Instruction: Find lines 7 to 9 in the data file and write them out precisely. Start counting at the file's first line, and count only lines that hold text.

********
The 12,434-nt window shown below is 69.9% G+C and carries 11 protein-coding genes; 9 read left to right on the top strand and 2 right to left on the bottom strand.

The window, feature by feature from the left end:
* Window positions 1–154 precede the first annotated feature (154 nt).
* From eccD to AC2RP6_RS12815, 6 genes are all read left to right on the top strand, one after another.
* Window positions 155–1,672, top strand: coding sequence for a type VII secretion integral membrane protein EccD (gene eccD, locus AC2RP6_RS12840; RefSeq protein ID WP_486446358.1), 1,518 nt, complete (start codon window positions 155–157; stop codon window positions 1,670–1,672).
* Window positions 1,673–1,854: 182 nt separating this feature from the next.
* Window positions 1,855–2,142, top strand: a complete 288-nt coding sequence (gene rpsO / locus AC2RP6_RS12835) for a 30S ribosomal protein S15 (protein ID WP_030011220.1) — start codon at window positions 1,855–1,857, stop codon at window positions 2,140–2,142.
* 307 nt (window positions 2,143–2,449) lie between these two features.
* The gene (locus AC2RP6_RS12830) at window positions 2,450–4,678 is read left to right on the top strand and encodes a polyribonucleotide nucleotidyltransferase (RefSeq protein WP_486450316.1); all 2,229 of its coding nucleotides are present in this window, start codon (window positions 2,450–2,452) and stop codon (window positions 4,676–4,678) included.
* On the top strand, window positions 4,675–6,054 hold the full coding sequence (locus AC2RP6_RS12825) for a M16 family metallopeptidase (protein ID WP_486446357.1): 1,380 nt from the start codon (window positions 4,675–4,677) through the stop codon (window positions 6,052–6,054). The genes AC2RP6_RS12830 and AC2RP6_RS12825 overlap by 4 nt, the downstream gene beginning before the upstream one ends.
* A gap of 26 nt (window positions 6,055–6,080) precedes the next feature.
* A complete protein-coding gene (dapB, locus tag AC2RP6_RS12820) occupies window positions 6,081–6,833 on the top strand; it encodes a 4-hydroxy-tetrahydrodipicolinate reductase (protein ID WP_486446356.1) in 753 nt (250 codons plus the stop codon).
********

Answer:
* Window positions 1,855–2,142, top strand: a complete 288-nt coding sequence (gene rpsO / locus AC2RP6_RS12835) for a 30S ribosomal protein S15 (protein ID WP_030011220.1) — start codon at window positions 1,855–1,857, stop codon at window positions 2,140–2,142.
* 307 nt (window positions 2,143–2,449) lie between these two features.
* The gene (locus AC2RP6_RS12830) at window positions 2,450–4,678 is read left to right on the top strand and encodes a polyribonucleotide nucleotidyltransferase (RefSeq protein WP_486450316.1); all 2,229 of its coding nucleotides are present in this window, start codon (window positions 2,450–2,452) and stop codon (window positions 4,676–4,678) included.